Researchers create red-eyed mutant wasps

 

 

 

 

 

 

 

 

 

 

Date: April 19, 2017

Source: University of California – Riverside

URL: https://www.sciencedaily.com/releases/2017/04/170419091616.htm

Summary: Scientists created a red-eyed mutant wasps to prove that CRISPR gene-slicing can be successfully used on the parasites, which gave them a way to further study its biology and its selfish way of converting all their progeny into males.

Connections: In this article, they mentioned that these wasps can convert their off-springs to males through selfish genetic elements. In class, we talked about how bacteria can transfer their DNA or genetic information through horizontal gene transfer.

Critical Analysis: This article is a pretty interesting and easy read. It was written pretty nicely. What caught my attention is the fact that they were able to successfully manipulate genetic information so that they can induce mutation to a species. In this article, I learned that these wasps can manipulate and selfishly convert their progeny into males! How cool and selfish is that!?
Also, the process of disrupting a gene from a species to manipulate their eye color is such an amazing and challenging process. In this article, they were able to do exactly that. They used a very, very, very fine needle and a microscope to inject large amounts of embryos; however, eventually, they developed a protocol which help them achieve their goal.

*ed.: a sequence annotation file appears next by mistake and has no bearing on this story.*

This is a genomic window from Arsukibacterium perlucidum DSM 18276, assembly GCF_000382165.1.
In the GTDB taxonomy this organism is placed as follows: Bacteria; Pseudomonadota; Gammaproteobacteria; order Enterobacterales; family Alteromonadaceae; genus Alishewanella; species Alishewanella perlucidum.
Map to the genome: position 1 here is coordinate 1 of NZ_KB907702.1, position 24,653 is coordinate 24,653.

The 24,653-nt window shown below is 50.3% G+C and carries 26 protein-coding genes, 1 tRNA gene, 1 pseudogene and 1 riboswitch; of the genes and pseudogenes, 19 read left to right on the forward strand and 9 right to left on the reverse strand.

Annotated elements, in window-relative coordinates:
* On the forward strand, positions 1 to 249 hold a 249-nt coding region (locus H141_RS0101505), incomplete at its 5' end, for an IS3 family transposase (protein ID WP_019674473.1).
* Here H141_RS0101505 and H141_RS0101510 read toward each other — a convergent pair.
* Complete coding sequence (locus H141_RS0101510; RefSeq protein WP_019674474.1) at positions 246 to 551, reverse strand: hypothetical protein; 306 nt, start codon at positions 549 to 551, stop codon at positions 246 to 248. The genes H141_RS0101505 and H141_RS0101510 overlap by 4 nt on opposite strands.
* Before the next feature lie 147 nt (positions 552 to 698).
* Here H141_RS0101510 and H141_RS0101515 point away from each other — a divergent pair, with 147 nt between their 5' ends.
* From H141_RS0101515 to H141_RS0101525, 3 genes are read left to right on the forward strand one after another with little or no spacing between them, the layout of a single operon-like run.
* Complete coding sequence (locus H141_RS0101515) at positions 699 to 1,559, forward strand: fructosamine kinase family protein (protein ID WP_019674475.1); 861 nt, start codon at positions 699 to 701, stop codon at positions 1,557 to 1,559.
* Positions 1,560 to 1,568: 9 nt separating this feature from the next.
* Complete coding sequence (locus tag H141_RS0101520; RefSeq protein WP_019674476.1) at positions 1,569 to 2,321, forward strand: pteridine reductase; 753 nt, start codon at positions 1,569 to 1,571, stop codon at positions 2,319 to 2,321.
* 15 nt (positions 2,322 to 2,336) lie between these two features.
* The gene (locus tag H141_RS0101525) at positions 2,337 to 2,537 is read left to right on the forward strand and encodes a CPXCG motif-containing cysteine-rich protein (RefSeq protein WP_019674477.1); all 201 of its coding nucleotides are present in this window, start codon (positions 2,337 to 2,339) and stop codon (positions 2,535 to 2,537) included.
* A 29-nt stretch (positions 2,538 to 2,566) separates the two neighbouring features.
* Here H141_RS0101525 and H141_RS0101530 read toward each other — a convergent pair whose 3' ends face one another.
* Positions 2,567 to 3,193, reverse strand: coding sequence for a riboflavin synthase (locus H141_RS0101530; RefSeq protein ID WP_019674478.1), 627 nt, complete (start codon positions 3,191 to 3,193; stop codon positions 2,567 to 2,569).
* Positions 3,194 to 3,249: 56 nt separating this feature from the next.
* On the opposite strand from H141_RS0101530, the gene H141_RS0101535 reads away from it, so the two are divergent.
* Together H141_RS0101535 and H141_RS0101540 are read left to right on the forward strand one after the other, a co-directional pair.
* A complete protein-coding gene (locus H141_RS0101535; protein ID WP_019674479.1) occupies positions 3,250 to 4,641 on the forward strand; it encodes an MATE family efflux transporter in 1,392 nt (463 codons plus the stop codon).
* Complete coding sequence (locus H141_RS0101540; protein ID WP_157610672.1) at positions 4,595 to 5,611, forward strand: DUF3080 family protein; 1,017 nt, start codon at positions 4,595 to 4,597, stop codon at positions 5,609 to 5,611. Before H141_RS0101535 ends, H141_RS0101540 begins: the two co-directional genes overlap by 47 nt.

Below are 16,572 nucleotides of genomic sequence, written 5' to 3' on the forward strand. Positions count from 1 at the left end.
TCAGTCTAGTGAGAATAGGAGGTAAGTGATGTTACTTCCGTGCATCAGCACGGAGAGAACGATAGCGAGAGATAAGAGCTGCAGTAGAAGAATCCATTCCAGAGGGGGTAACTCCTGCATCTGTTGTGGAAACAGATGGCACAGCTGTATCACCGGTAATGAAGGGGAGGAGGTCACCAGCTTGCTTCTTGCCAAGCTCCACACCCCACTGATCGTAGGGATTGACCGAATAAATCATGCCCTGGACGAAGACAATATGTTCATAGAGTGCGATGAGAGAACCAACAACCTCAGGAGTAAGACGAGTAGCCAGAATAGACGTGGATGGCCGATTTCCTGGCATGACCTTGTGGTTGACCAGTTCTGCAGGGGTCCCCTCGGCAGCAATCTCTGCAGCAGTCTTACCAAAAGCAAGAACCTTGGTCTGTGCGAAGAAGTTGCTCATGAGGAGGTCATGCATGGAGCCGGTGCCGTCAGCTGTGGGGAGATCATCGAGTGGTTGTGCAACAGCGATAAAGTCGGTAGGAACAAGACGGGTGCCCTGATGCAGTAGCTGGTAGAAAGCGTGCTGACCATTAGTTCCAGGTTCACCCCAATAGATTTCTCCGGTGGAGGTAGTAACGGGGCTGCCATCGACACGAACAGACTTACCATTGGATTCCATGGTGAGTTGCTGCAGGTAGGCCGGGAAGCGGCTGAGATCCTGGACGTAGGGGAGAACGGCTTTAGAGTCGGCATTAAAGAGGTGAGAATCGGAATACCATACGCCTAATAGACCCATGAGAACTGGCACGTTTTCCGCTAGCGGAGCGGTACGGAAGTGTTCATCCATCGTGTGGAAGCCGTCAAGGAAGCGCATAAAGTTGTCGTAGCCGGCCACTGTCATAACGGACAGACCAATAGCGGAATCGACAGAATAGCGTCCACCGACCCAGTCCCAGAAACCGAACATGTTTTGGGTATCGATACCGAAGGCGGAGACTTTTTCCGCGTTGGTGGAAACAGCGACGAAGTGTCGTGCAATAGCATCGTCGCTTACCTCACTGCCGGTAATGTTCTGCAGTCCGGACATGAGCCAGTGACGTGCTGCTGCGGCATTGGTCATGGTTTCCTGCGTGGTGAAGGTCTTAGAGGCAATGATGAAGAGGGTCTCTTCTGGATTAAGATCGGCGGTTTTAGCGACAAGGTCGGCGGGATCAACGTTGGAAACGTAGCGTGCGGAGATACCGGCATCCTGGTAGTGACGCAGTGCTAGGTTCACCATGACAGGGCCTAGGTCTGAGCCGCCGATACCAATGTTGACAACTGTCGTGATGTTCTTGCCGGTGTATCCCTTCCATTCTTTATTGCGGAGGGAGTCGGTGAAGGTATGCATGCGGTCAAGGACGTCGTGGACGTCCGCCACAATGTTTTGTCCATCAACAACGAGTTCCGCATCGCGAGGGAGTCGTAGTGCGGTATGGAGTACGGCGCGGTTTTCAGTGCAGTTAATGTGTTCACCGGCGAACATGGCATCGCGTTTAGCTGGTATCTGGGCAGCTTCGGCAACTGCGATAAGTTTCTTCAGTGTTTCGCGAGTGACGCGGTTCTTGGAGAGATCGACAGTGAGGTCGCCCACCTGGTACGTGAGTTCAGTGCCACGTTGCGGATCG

Question: Can scientists use the same process or technology (CRISPR) to manipulate genetic material of other insects? What about animals or humans?

1 Comment for “Researchers create red-eyed mutant wasps”

mevelasco

says:

Oh wow! I wonder how far the CRISPR can go in terms of genetic modification. The idea of genetic modification on creatures larger than insects would be very interesting but would likely have extensive regulations and ethical concerns.

To answer your questions, they definitely have used CRISPR in other insects (https://www.ncbi.nlm.nih.gov/pmc/articles/PMC4978943/) and other animals (https://time.com/4340722/hiv-removed-using-crispr/). The use in humans appears to be beginning too but regulations behind those tests are a lot more strict (https://www.nature.com/news/crispr-gene-editing-tested-in-a-person-for-the-first-time-1.20988).

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